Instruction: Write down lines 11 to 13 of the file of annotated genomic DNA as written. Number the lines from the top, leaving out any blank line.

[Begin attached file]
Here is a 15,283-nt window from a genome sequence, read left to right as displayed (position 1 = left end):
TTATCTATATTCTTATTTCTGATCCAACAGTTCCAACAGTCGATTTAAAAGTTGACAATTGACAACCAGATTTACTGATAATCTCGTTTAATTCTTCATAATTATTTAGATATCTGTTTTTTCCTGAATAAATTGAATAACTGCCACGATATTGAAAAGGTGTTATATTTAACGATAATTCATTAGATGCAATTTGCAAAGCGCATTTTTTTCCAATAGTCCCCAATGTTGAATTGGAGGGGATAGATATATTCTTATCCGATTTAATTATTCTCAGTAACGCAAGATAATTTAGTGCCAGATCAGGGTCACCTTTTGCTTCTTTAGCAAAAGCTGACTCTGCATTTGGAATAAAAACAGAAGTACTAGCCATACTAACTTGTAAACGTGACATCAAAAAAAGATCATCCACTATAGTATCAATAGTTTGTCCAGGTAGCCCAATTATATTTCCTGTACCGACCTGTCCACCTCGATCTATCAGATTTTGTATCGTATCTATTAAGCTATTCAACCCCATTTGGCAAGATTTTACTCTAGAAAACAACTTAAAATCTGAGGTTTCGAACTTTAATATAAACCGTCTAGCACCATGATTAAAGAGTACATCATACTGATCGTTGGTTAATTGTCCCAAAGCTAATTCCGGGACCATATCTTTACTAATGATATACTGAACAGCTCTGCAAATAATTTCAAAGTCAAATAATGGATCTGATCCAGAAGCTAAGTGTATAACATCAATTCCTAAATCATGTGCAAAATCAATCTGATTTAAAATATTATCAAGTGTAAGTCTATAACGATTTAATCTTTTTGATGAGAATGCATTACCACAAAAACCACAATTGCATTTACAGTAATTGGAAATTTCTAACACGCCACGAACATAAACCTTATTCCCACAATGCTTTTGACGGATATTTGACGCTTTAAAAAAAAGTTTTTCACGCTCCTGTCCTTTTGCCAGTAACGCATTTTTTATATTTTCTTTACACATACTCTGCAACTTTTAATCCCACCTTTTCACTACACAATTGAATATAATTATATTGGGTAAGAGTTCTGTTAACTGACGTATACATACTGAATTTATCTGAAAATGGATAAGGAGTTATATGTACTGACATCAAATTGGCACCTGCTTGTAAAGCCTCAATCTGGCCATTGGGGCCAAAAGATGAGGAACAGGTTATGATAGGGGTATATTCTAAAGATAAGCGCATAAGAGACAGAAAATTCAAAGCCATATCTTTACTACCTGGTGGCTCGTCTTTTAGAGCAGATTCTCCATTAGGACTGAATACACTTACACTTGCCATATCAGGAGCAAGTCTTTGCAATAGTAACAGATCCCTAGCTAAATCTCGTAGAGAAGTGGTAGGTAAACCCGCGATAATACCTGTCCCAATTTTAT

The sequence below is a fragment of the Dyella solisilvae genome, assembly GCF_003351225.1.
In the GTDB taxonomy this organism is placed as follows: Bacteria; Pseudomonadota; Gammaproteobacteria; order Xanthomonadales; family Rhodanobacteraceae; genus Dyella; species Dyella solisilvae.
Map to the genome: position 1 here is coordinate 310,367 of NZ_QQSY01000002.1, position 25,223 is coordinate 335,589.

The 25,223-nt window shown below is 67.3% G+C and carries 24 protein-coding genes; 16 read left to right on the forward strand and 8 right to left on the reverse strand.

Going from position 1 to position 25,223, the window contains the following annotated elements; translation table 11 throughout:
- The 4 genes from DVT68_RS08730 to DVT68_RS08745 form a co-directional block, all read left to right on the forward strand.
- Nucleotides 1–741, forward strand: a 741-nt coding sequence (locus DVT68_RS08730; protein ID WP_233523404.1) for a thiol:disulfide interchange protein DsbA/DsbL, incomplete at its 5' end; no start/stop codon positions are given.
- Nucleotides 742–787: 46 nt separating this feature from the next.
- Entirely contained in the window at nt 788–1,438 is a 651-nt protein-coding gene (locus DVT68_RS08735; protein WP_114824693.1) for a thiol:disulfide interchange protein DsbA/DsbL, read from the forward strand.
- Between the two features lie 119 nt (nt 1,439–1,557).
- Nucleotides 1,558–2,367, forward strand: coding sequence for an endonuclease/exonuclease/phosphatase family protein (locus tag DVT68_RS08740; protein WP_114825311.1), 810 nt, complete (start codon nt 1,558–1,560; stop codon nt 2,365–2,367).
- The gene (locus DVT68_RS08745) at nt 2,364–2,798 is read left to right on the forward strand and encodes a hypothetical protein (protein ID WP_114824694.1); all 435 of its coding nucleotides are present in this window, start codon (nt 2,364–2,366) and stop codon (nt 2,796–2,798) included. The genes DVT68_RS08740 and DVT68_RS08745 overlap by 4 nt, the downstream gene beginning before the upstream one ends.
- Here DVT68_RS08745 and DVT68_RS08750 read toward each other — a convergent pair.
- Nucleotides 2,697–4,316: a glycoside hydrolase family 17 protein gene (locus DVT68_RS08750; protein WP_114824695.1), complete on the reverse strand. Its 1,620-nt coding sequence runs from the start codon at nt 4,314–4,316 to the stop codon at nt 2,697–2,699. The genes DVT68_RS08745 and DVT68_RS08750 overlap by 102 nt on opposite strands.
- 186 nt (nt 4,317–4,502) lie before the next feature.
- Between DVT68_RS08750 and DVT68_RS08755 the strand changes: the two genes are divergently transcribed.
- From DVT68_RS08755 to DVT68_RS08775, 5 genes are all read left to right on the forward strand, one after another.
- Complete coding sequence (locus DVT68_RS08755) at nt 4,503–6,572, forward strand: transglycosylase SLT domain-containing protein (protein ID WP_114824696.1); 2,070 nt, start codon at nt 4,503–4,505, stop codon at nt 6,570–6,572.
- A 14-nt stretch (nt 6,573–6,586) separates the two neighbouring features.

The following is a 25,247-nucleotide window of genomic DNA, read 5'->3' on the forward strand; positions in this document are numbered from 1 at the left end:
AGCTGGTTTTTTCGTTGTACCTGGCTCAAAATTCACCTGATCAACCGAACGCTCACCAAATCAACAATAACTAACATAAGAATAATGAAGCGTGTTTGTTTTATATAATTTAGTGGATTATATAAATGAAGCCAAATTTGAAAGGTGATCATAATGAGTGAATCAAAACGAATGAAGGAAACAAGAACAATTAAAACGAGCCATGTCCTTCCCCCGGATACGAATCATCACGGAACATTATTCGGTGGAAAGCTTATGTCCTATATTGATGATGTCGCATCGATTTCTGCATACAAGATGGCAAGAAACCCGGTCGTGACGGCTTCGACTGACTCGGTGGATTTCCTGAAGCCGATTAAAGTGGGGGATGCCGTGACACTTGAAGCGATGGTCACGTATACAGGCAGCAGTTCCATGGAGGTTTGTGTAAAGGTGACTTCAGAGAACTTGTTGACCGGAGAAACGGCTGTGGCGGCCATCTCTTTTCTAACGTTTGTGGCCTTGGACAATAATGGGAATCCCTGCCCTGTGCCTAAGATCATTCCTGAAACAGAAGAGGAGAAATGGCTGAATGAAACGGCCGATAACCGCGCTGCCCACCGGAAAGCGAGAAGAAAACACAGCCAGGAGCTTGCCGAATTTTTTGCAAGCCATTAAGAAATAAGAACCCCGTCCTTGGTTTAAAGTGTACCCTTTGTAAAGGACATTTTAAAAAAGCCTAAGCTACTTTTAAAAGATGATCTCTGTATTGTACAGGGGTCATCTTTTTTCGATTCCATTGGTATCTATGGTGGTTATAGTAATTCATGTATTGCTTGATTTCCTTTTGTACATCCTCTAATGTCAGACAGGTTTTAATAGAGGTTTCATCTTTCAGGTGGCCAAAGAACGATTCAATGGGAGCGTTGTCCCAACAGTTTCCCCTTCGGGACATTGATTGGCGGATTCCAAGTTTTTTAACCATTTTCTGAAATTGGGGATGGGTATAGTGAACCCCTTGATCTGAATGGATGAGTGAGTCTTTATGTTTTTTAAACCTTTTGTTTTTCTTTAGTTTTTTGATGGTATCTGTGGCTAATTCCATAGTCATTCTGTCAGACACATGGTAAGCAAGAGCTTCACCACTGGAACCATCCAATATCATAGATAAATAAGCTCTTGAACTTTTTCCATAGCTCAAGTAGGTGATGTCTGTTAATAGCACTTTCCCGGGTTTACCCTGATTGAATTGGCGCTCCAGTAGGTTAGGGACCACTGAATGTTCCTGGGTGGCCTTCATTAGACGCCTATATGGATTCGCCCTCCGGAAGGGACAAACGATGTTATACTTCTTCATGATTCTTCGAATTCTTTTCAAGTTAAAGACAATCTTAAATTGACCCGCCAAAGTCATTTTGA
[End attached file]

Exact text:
- Entirely contained in the window at nt 788–1,438 is a 651-nt protein-coding gene (locus DVT68_RS08735; protein WP_114824693.1) for a thiol:disulfide interchange protein DsbA/DsbL, read from the forward strand.
- Between the two features lie 119 nt (nt 1,439–1,557).
- Nucleotides 1,558–2,367, forward strand: coding sequence for an endonuclease/exonuclease/phosphatase family protein (locus tag DVT68_RS08740; protein WP_114825311.1), 810 nt, complete (start codon nt 1,558–1,560; stop codon nt 2,365–2,367).